|Example:||A hybrid team that operates with an internal core team focused on building new offerings in new markets. Usually new offerings are both developed internally and brought in from external|
|Goal & Time Horizon:||New business unit or spun off stand-alone venture within 3-5 years|
|Intended Result:||Significant revenue capture with scalability to business unit level revenue (10-25% of total company revenue)|
|Behaviors Needed:||Independent & disruptive thinking, comfort with ambiguity, courage to take risks, openness to learning to fail|
|Comp Levers to Consider:||Base, Bonus, Revenue Sharing, RSUs|
|Comp Levers to Avoid:||Equity, Phantom Equity|
More often than not, the commercialized venture will remain a part of the corporation in some capacity. Due to this, compensation levers will focus more on the mid-term success of the venture. Revenue sharing starts to come into play at this level and it is important to focus on revenue share based on manageable growth (i.e., include a profit component for revenue sharing to occur). This will motivate teams to work together at a single goal: create ventures with the largest accretive revenue.
Corporate Venture Studios
A number of Venture Studios are often misbranded as Accelerators. These are units within Corporates typically focused on the very disruptive ideas with more complex business models, hence needing much longer time horizons to scale. Venture Studios will do more with external resources than the first two groups, bringing in outside capital, partners, and startups. There are usually investing components of Venture Studios either operated in-team or in partnership with Corporate VC.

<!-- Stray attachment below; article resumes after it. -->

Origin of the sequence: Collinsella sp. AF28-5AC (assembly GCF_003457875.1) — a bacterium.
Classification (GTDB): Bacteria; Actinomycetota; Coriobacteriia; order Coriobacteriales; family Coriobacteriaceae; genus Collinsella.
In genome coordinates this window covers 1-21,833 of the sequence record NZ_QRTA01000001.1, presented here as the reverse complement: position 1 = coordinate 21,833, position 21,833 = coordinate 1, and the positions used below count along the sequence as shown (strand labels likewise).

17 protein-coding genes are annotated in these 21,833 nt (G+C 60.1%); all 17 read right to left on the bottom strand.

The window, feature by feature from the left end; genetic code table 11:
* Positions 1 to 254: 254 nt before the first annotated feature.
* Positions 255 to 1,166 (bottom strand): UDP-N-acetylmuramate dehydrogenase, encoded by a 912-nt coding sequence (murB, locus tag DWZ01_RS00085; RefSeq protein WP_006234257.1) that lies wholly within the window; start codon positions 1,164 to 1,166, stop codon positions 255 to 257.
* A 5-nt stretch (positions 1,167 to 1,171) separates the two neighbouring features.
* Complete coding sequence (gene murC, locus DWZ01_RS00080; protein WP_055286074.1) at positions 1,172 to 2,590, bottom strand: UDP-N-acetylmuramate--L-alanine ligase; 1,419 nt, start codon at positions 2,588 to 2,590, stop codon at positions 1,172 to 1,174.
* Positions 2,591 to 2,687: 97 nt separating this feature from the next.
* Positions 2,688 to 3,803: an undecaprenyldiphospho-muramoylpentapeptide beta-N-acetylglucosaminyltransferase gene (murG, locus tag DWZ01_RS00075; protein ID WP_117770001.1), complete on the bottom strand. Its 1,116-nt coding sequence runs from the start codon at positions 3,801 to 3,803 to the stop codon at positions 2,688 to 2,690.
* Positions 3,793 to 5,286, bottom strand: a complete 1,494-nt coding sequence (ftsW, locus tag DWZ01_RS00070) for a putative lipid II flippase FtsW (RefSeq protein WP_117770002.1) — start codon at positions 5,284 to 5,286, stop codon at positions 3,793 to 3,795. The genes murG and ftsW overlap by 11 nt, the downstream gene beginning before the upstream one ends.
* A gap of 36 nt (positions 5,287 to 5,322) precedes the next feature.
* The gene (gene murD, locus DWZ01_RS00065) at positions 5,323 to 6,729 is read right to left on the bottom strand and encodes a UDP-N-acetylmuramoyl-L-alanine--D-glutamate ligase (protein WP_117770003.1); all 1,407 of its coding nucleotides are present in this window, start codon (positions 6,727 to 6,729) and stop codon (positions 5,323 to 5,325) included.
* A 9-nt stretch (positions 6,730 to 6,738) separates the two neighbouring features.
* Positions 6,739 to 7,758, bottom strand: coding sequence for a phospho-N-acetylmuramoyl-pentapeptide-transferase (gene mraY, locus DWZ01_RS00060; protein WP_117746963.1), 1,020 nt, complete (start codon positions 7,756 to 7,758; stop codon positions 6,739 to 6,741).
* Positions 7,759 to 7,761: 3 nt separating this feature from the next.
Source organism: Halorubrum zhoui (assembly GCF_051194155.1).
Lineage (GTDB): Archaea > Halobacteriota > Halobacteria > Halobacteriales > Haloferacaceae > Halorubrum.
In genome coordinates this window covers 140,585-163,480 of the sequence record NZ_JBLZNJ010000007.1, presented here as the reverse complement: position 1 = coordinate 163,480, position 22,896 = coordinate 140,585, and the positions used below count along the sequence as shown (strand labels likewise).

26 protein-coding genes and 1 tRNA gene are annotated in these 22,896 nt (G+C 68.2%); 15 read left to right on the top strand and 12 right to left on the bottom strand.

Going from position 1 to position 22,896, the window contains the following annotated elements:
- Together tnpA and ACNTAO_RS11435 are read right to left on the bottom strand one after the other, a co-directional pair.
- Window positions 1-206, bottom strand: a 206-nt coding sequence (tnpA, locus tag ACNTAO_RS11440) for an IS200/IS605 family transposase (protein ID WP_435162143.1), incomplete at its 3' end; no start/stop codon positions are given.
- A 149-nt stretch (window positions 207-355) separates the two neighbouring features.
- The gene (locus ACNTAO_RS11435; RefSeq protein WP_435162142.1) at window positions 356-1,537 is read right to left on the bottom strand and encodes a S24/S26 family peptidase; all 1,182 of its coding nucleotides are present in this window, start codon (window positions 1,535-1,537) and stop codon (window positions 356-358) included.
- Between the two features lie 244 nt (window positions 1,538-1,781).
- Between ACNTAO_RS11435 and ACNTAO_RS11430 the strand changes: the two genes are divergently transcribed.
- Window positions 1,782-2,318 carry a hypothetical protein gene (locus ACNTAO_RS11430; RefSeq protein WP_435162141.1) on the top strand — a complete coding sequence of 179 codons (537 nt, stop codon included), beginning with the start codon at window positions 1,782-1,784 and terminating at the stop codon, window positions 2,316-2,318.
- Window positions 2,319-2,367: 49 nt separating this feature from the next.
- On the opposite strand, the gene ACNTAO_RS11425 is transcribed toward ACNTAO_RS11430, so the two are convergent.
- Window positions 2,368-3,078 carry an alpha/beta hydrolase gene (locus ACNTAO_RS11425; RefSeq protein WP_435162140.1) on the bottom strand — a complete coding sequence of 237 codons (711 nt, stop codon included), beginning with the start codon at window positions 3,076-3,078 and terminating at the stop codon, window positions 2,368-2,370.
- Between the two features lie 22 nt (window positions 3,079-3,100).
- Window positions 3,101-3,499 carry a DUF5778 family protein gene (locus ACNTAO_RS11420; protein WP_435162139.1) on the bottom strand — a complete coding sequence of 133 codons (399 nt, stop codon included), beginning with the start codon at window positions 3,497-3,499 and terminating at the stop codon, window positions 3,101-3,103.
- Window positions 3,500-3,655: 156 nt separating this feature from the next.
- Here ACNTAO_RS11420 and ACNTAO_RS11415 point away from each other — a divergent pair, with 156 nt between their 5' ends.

|Example:||A separate unit funded by the parent company to generate new ventures that will focus on disruptive business models|
|Goal & Time Horizon:||Standalone ventures disrupting a specific market or solution that provides exponential growth opportunities within 5-10 years|
|Intended Result:||Usually standalone venture that is scaled or bought; can be spun back into the organization buying out equity holders|
|Behaviors Needed:||Entrepreneurial, non-corporate approach, scrappy, teamwork, problem-oriented|
|Comp Levers to Consider:||Base, Equity, Phantom Equity|
|Comp Levers to Avoid:||Bonus, One-time bonus, Revenue Share, RSUs|
The structure of these teams usually has a management structure with venture leads / GMs acting as the CEO of the venture as it is developed and scaled. Since the long-term focus is needed for these ventures, equity or phantom equity is recommended as a compensation lever to drive focus towards the long-term success of the venture. If equity is not feasible for your team, revenue share can be used, but should integrate a rolling format paid in arrears to keep talent long term.
Emerging Business Opportunity (EBO) Programs
The fourth section is an Emerging Business Opportunity program which are groups set up for ideation, incubation, and scaling of new ideas. Labs, Accelerators, and Venture Studios are usually well suited to execute against one or two of ideation, incubation, and scaling which is why Emerging Business Opportunities are vital to having a successful Ambidextrous Organization. In order for EBOs to be successful, they will continuously have new ideas and ventures being developed with commitment to the group for an extended period of time (some EBOs last 15+ years). This allows the company to have a consistent stream of early, mid, and mature stage ventures to stay competitive in its respective markets (e.g., Hunting Zones).